The Arcade Kinect Star Wars
PLATFORM: XBOX 360
To some extent, it works. Kinect Star Wars’ campaign is actually not half-had, which was a pleasant surprise. You begin as a young Padawan, being trained by a Jedi Master. As we understand it, the story takes place during the Clone Wars — so around Episode Two and Three in the timeline. Much of it feels like it fits well into the Star Wars universe, although I must admit I only saw those prequels to the 1970s trilogy once.
When you’re in the campaign, you use a handful of movements to fight your way through environments that are largely ‘on rails’ — meaning the game moves you along the right path. You thrust your left hand forward to use the force to push back enemies, and can fight either one- or two-handed with your light saber. If you etch out a figure eight with your saber, you can deflect laser bullets hack at the enemy. Take a step forward, and you’ll zoom forward toward your target. At any time, a friend can jump in and start playing with you.
All of that is cool in theory, but in practice the controls can he fiddly and a hit difficult to master. The trailers for Kinect Star Wars seem to suggest that Kinect is pinpoint-accurate, hut in reality your figure eight motions will often be interpreted by either the game or the device as mild seizures and, in fact, the most useful thing to do while in combat is to Hail wildly and hope to hit something.
Overall, however, we thought the story- based campaign was the best mode available, and using the force does make you feel like a Jedi. The gameplav is mixed up just enough to keep it from becoming boring and it’s a rather good workout with all the jumping around and swinging your arms. It took us less than half an hour to work up a decent sweat and it’s a lot more entertaining than playing an exercise game like EA Sports Active.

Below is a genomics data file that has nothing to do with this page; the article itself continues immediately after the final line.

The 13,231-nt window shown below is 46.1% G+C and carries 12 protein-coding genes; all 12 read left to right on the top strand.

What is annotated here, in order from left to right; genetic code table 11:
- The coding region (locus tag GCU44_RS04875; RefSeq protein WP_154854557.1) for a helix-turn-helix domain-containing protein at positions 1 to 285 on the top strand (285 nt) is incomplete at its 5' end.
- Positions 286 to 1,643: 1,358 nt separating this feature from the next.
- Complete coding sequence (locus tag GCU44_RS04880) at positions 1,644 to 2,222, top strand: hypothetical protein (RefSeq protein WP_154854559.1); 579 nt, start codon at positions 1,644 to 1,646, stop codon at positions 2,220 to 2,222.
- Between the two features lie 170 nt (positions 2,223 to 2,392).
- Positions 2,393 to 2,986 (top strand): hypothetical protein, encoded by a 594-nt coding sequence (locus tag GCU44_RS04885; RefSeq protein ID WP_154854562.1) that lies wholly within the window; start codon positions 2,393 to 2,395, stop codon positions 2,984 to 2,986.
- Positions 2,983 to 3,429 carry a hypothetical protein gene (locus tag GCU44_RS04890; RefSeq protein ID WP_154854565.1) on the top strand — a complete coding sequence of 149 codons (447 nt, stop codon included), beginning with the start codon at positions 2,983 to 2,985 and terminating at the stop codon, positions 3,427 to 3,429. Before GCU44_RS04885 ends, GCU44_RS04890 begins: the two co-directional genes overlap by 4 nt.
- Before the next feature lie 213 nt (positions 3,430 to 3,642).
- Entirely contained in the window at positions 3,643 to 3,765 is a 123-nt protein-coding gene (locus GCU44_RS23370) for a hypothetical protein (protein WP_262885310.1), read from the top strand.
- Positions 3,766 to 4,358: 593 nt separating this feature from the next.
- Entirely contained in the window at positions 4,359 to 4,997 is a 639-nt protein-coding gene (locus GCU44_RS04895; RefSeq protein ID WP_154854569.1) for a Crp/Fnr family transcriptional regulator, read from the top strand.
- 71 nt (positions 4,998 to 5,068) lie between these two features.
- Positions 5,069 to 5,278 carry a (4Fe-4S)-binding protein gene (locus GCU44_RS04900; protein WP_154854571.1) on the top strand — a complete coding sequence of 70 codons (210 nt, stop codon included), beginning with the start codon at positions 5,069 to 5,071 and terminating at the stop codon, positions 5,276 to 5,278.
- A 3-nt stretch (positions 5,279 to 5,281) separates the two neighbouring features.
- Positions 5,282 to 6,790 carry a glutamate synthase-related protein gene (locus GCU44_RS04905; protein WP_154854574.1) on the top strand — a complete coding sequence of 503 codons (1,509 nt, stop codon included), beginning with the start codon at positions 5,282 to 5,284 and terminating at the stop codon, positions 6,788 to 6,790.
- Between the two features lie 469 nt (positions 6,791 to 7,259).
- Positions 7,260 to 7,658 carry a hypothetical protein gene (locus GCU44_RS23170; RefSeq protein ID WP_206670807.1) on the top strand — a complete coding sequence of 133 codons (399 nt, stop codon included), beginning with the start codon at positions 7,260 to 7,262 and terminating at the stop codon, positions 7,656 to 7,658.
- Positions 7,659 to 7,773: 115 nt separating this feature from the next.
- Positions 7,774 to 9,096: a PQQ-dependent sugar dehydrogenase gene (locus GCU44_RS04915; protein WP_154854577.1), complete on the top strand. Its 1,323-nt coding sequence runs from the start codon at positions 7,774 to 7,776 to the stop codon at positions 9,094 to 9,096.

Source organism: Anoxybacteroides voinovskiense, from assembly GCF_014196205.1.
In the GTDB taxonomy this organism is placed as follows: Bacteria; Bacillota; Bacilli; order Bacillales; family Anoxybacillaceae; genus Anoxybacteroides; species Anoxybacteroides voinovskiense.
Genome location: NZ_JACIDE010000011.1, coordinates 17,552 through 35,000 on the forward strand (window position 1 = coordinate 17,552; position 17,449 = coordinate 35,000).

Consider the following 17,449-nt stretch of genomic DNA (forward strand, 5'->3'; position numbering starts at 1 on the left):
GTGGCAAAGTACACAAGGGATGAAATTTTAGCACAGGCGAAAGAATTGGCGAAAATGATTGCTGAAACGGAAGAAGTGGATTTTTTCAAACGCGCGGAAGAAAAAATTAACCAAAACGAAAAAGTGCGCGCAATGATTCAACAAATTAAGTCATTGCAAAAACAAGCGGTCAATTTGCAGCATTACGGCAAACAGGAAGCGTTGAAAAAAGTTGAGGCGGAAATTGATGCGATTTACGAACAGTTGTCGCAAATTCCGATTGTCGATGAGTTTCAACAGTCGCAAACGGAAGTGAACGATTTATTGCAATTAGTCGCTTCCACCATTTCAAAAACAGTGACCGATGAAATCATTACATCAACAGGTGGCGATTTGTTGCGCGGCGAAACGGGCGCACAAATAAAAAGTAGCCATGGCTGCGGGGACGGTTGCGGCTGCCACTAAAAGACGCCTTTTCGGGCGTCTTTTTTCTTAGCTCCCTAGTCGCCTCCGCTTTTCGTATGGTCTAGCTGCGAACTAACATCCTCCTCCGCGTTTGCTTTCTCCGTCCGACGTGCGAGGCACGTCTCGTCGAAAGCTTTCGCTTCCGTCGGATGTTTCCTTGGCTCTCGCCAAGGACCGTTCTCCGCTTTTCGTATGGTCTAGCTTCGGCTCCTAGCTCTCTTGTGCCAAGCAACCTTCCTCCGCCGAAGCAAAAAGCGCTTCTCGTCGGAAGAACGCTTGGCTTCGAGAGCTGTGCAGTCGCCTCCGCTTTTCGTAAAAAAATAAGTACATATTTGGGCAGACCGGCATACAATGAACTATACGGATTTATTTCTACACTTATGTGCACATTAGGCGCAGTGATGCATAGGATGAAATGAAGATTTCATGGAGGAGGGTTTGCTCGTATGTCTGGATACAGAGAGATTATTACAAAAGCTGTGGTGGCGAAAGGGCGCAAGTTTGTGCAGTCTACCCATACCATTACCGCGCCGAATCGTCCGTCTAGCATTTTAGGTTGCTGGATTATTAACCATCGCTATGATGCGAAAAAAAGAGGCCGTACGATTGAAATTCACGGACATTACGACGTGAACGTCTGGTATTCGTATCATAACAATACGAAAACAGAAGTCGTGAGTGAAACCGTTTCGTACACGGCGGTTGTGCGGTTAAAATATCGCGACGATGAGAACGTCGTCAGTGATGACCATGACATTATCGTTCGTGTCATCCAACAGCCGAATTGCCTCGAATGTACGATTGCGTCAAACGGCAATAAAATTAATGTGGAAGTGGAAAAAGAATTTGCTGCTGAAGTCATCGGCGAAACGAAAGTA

When you’re on the menu screen, you’11 he guided around by your two favourite robots, C3PO and R2D2, who have been sent to sort through the Jedi Archives. Each game mode available is a file iii the archive. Having C3PO and R2D2 there really does improve the experience, as their light-hearted banter makes the game really feel like Star Wars,
Most of the other modes are pulled out of the story-based campaign, so garners can play them casually. For example, if you want to
have a lightsaber duel — either with a friend or with AT — you can pick the Duel mode. There’s also the kind-of-fun Rancor Rampage, which allows you to run around as a giant Rancor, picking people up — including civilians — and tossing them across the map. You smash buildings, crush Stormtroopers under your giant fists, and generally cause havoc. The reason this is only ‘kind of fun is that again, the controls are a little wonky.
Pod racing will he a big draw for some, as it’s actually pretty fun to play with a friend. You don’t control your pod like the steering wheel of a car, as you do with other Kinect games, hut instead you play as if you’re in the Star Wars universe. him right by pulling your right arm hack, not by shifting both arms. I found the pod racing surprisingly rough against the Al — in most races I would trail at the back until the last section, then speed into second or third.
All of that said, it’s really hard to get past the game’s dance mode. Called Galactic Dance-Off and explained away as a corrupted file, the mode has characters within the Star Wars universe dancing to modern songs. Potentially, this could be genuinely funny
— who wouldn’t be amused by a group of Stormtroopers dancing to the YMCA? Unfortunately, in an attempt to fit every mode into the sd-fl world of the movies, the lyrics have been messed with in a terribly uninspired, lazy way. For example. where the lyrics to Britney Spears’ Stronger are “Hush, just stop/there’s nothing you can do or say, baby, in-game they change o Hutt, just stop! There’s nothing you can do or say, Jabba. Aside from the terrible lyrics, the mode is basically copied directly from a better dance game for Kinect, Dance central. Frankly, it’s painful, and the biggest kick in the crotch to Star Wars fans since JarJar Binks. It may even be the biggest ever.
But like Jar Jar, I suspect that Kinect Star wars isn’t aimed at adults — not really, anyway. Much of it has been watered down for a PG rating —you can’t cut off someone’s hand with your lightsaber, that’s for sure. for young kids, it’ll probably be a lot of fun for them to casually play. Perhaps they’ll even enjoy gulp — dancing to hologram Girl instead of ho//aback Girl. But despite developer Terminal Reality’s insistence that the game will appeal to ‘hardcore’ garners, we’re not so sure. It seems the Star Wars universe has been tainted by mediocrity once again.